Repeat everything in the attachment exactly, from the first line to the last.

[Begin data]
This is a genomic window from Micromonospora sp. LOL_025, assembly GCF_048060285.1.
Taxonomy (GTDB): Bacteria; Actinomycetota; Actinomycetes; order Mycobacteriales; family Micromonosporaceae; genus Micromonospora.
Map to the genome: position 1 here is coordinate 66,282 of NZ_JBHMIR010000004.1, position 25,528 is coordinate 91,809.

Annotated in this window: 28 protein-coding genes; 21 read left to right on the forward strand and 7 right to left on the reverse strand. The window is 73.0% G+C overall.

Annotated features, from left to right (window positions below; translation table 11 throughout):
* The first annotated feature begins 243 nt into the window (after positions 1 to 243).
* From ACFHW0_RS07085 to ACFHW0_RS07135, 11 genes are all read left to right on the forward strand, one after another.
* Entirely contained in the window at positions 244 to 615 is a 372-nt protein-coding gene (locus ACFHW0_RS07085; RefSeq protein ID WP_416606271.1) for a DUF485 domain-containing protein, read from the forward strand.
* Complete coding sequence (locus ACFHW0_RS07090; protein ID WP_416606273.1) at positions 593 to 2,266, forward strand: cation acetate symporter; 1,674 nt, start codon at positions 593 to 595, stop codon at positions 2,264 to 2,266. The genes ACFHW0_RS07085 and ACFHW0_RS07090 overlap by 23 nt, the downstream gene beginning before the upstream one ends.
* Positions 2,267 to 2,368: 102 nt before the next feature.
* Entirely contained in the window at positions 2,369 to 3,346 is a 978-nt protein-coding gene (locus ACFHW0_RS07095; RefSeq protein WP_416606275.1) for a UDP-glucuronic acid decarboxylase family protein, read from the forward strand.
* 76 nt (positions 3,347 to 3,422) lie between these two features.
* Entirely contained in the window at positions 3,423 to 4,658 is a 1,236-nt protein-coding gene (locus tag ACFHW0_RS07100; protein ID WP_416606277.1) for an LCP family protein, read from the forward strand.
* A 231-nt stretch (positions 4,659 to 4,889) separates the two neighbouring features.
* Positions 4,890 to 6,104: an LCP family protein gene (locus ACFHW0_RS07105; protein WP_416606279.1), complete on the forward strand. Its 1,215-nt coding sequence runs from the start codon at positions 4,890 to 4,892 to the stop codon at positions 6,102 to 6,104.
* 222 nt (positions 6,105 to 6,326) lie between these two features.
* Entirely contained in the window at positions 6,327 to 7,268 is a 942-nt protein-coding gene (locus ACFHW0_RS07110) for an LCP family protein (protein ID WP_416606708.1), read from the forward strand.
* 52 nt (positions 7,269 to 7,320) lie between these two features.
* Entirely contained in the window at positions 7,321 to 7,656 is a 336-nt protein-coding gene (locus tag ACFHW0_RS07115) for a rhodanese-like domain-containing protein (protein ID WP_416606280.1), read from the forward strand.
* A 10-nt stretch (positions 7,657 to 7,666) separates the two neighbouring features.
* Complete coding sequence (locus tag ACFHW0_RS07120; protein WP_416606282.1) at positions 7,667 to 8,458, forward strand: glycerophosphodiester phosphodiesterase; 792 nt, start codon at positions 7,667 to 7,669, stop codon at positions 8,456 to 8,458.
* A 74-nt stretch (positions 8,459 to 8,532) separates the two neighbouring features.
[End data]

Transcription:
This is a genomic window from Micromonospora sp. LOL_025, assembly GCF_048060285.1.
Taxonomy (GTDB): Bacteria; Actinomycetota; Actinomycetes; order Mycobacteriales; family Micromonosporaceae; genus Micromonospora.
Map to the genome: position 1 here is coordinate 66,282 of NZ_JBHMIR010000004.1, position 25,528 is coordinate 91,809.

Annotated in this window: 28 protein-coding genes; 21 read left to right on the forward strand and 7 right to left on the reverse strand. The window is 73.0% G+C overall.

Annotated features, from left to right (window positions below; translation table 11 throughout):
* The first annotated feature begins 243 nt into the window (after positions 1 to 243).
* From ACFHW0_RS07085 to ACFHW0_RS07135, 11 genes are all read left to right on the forward strand, one after another.
* Entirely contained in the window at positions 244 to 615 is a 372-nt protein-coding gene (locus ACFHW0_RS07085; RefSeq protein ID WP_416606271.1) for a DUF485 domain-containing protein, read from the forward strand.
* Complete coding sequence (locus ACFHW0_RS07090; protein ID WP_416606273.1) at positions 593 to 2,266, forward strand: cation acetate symporter; 1,674 nt, start codon at positions 593 to 595, stop codon at positions 2,264 to 2,266. The genes ACFHW0_RS07085 and ACFHW0_RS07090 overlap by 23 nt, the downstream gene beginning before the upstream one ends.
* Positions 2,267 to 2,368: 102 nt before the next feature.
* Entirely contained in the window at positions 2,369 to 3,346 is a 978-nt protein-coding gene (locus ACFHW0_RS07095; RefSeq protein WP_416606275.1) for a UDP-glucuronic acid decarboxylase family protein, read from the forward strand.
* 76 nt (positions 3,347 to 3,422) lie between these two features.
* Entirely contained in the window at positions 3,423 to 4,658 is a 1,236-nt protein-coding gene (locus tag ACFHW0_RS07100; protein ID WP_416606277.1) for an LCP family protein, read from the forward strand.
* A 231-nt stretch (positions 4,659 to 4,889) separates the two neighbouring features.
* Positions 4,890 to 6,104: an LCP family protein gene (locus ACFHW0_RS07105; protein WP_416606279.1), complete on the forward strand. Its 1,215-nt coding sequence runs from the start codon at positions 4,890 to 4,892 to the stop codon at positions 6,102 to 6,104.
* 222 nt (positions 6,105 to 6,326) lie between these two features.
* Entirely contained in the window at positions 6,327 to 7,268 is a 942-nt protein-coding gene (locus ACFHW0_RS07110) for an LCP family protein (protein ID WP_416606708.1), read from the forward strand.
* 52 nt (positions 7,269 to 7,320) lie between these two features.
* Entirely contained in the window at positions 7,321 to 7,656 is a 336-nt protein-coding gene (locus tag ACFHW0_RS07115) for a rhodanese-like domain-containing protein (protein ID WP_416606280.1), read from the forward strand.
* A 10-nt stretch (positions 7,657 to 7,666) separates the two neighbouring features.
* Complete coding sequence (locus tag ACFHW0_RS07120; protein WP_416606282.1) at positions 7,667 to 8,458, forward strand: glycerophosphodiester phosphodiesterase; 792 nt, start codon at positions 7,667 to 7,669, stop codon at positions 8,456 to 8,458.
* A 74-nt stretch (positions 8,459 to 8,532) separates the two neighbouring features.